Bahrain mulls new rules to ease sheesha clamp
Manama, July 28, 2013
Hotels across Bahrain could soon be allowed to serve sheesha throughout the year in a bid to boost business, a report said.
By law they are only allowed to serve the popular tobacco pipe during Ramadan, although authorities have for years turned a blind eye, reported the Gulf Daily News, our sister publication.
But the Manama Municipal Council is now studying new rules to properly regulate the sector by issuing hotels with licences for all their outlets, including restaurants, bars and at poolside.
However, the facilities should abide by health, safety and municipal standards which are applicable to other venues in all five governorates.
"The concept of modern hotels today is comprehensive services whether rooms, food and beverages, recreational, fitness and family facilities and shopping," said council vice-chairman Mohammed Mansoor.
"It is illogical to allow them to serve alcoholic beverages throughout the year and only allow them to serve sheesha, which is publicly more acceptable and in demand, just during Ramadan.
"Sheesha should be offered throughout the year and should follow the same standards that are required of Ramadan tents. They can be served at a hotel's existing facilities like restaurants, bars or at poolsides - but in a manner that ensures non-smokers are separated from smokers.
"I am a non-smoker, but I understand regular complaints from hotels that sheesha attracts business as without it many don't tend to come for dining or consume their favourite beverage or drink."
Dozens of hotels will benefit from the new law - majority of which are located in the Capital Governorate and come under the council's jurisdiction.
A heated debate erupted between councillors during their bi-weekly session, where some demanded taking action against hotels that have been flouting existing regulations by serving sheesha illegally throughout the year.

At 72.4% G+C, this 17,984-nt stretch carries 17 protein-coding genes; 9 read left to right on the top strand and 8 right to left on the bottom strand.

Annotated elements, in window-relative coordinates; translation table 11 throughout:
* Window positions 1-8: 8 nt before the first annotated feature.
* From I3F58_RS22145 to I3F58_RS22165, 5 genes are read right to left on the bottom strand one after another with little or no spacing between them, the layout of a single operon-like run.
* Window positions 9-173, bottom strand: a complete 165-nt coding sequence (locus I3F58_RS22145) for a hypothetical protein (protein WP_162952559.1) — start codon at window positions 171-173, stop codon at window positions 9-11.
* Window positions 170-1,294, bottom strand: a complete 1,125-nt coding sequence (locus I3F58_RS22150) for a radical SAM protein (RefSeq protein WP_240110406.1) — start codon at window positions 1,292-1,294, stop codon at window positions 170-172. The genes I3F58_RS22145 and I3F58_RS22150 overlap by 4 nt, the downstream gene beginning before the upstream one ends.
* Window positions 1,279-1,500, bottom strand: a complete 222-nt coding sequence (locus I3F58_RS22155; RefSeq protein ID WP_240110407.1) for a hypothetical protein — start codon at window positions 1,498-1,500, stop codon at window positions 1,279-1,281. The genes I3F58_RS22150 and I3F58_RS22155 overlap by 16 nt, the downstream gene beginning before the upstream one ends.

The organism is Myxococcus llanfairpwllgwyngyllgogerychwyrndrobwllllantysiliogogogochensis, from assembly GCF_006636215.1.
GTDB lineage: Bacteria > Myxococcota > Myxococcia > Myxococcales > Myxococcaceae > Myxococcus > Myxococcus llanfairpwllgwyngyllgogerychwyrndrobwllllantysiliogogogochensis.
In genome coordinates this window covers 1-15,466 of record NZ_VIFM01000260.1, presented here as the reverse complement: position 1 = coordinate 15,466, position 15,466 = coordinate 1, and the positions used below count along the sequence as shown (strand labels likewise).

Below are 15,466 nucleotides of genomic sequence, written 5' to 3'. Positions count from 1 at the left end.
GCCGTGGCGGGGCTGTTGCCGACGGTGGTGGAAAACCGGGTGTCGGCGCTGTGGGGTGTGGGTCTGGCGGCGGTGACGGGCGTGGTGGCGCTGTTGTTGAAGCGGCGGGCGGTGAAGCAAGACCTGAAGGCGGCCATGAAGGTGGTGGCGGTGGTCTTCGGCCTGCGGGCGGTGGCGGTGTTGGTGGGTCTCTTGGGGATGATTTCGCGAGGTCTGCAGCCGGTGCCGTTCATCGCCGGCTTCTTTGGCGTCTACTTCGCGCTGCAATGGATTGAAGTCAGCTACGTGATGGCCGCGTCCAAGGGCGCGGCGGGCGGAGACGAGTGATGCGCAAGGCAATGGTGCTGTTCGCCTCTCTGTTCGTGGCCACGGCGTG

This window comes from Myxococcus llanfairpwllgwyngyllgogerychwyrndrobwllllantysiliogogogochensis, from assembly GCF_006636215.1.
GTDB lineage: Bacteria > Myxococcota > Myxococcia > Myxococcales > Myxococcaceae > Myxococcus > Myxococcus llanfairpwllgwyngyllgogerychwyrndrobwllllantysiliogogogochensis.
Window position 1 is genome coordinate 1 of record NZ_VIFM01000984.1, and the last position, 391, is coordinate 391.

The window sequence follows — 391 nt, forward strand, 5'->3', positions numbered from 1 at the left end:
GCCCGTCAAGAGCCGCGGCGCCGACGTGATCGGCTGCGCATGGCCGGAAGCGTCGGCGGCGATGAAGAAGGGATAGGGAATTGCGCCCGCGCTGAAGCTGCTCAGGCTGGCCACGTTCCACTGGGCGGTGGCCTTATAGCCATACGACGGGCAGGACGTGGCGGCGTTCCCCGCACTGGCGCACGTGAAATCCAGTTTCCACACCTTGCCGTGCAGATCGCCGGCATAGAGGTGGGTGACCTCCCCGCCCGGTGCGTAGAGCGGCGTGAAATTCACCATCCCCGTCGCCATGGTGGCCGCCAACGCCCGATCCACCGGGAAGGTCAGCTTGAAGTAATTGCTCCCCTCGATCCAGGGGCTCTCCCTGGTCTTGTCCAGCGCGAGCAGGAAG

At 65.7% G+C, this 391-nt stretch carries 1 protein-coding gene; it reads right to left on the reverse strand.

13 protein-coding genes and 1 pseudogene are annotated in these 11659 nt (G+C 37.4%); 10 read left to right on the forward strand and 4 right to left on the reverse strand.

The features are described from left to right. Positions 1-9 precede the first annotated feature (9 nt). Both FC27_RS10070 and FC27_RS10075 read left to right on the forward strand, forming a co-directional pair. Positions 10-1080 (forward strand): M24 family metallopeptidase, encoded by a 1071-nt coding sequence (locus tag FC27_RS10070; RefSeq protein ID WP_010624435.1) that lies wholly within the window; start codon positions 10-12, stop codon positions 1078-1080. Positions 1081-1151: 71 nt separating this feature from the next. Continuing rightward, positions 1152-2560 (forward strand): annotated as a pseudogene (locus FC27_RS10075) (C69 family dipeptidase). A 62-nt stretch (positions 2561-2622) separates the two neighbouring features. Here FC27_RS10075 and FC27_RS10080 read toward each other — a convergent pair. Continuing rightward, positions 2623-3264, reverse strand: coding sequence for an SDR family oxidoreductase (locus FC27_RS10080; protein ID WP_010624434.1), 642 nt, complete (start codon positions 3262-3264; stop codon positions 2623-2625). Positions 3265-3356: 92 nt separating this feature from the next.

However, Mansoor said the new proposal will tackle the problem and ensure the properties follow strict municipal rules.
"It is because hotels are not licensed to serve sheesha throughout the year that some are violating the rules by serving it unlicensed and in disregard to health, safety and municipal standards," he said.
"Hotels can easily pay BD20 ($52) or BD50 fine monthly, which wouldn't make a difference because they would make thousands of dinars from providing the service.
"For that we are working to bring it under the law and instead of it being a fine, we could be taking it as a fee, just to ensure that requirements are fulfilled and that the service is being provided in a proper manner that doesn't risk people's lives or well-being."
Meanwhile, Supreme Council for Tourism's five-star hotels executive committee chairman Abdulnabi Daylami said hotels in Bahrain have conflicting opinions about the issue.
"There are hotels that consider it as a service they are obliged to provide, others think it's unnecessary and wouldn't help improve tourism or create a positive image with many complaints about smokers bothering others," he said.
"Personally, I am against serving sheesha within facilities of hotels and can understand it being presented to customers in tents during Ramadan as a special case, but not throughout the year. There are four out of nine five-star hotels that are currently serving sheesha and with any new relaxation in rules they would be certainly benefiting."
Daylami said the council should conduct a survey on potential business garnered from serving sheesha in hotels.
"A few years back, we wanted to have a second tobacco shop in hotels, but the Health Ministry refused saying that one was enough," he said.
"It is unfortunate that we don't have a comprehensive study that shows negatives and positives of serving sheesha that we could build on whether we stand with or against it. If councillors believe that serving sheesha would be good and would help get business, then it would be an option not an obligation for hotels that want to provide it." – TradeArabia News Service
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